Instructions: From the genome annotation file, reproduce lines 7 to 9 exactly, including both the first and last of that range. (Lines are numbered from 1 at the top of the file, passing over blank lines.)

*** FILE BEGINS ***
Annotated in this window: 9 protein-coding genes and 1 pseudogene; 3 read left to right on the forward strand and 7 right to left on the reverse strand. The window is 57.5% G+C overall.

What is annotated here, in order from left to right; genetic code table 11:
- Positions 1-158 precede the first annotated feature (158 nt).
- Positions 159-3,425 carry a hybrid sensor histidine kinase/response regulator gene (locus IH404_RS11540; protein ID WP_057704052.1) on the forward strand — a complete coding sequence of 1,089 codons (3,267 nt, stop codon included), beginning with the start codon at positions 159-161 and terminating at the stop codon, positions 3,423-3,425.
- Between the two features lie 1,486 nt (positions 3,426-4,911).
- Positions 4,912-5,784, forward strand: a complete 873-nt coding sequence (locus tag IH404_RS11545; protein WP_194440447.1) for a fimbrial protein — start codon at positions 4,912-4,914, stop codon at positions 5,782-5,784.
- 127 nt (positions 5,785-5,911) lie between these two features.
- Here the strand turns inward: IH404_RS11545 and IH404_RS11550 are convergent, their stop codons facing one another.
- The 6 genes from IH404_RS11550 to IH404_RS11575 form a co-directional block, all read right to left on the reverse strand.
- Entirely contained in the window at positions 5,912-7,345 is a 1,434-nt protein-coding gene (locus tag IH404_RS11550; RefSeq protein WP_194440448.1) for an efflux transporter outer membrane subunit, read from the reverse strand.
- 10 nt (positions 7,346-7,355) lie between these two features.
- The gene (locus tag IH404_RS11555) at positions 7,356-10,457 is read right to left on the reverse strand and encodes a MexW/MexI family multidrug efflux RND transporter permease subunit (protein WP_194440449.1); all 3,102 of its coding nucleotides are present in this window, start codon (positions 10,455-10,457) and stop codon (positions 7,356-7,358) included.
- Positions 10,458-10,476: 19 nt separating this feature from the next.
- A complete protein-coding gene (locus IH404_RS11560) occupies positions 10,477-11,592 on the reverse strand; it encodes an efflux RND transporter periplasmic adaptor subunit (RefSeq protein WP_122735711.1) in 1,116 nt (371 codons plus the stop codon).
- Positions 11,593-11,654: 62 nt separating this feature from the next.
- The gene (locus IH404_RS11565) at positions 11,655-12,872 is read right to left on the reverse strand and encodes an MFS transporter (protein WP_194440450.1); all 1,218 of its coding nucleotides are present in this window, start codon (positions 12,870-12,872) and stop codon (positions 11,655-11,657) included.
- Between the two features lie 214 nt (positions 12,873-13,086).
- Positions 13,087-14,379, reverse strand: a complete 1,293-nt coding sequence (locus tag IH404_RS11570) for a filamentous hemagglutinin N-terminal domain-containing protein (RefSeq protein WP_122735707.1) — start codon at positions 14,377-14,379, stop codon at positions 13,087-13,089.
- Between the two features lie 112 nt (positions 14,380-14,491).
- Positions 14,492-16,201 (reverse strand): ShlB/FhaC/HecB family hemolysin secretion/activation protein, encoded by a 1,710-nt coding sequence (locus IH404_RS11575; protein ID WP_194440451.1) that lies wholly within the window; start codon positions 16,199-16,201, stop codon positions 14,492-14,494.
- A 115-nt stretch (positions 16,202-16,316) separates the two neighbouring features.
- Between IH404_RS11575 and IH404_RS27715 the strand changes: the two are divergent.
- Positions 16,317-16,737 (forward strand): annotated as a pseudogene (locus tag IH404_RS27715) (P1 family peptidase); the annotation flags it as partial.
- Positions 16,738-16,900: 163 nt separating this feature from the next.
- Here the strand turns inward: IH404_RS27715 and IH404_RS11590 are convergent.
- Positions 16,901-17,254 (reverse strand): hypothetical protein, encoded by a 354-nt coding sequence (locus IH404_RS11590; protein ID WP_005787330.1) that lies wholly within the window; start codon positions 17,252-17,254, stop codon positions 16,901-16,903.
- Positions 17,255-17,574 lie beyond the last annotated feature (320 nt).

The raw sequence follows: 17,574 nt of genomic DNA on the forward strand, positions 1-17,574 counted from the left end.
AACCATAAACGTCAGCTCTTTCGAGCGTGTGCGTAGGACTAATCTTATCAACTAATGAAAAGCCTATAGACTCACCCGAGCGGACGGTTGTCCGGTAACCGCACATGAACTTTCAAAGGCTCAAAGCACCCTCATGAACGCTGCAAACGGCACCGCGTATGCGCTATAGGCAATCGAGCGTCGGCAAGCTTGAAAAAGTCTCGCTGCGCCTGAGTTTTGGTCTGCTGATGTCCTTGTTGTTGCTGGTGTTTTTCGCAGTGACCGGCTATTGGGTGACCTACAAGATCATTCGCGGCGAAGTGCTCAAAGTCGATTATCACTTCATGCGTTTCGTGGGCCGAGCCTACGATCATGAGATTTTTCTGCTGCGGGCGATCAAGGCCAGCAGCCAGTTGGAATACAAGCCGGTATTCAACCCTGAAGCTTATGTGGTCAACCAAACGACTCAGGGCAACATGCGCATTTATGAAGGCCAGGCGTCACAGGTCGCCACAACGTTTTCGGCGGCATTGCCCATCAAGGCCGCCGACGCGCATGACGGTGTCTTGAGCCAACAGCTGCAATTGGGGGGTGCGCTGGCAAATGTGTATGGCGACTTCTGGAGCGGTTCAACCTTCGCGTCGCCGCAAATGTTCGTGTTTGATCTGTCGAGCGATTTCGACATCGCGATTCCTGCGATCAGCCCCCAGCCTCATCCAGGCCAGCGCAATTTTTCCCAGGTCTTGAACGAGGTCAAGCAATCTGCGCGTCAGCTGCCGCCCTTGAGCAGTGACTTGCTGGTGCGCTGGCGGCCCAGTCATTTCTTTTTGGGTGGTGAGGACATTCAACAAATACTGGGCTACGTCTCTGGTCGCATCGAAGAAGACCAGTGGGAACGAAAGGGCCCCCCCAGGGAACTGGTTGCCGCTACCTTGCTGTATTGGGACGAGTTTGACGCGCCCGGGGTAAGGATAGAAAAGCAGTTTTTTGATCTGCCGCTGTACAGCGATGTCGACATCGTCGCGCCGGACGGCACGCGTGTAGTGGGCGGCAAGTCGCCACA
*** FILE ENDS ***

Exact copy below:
- 127 nt (positions 5,785-5,911) lie between these two features.
- Here the strand turns inward: IH404_RS11545 and IH404_RS11550 are convergent, their stop codons facing one another.
- The 6 genes from IH404_RS11550 to IH404_RS11575 form a co-directional block, all read right to left on the reverse strand.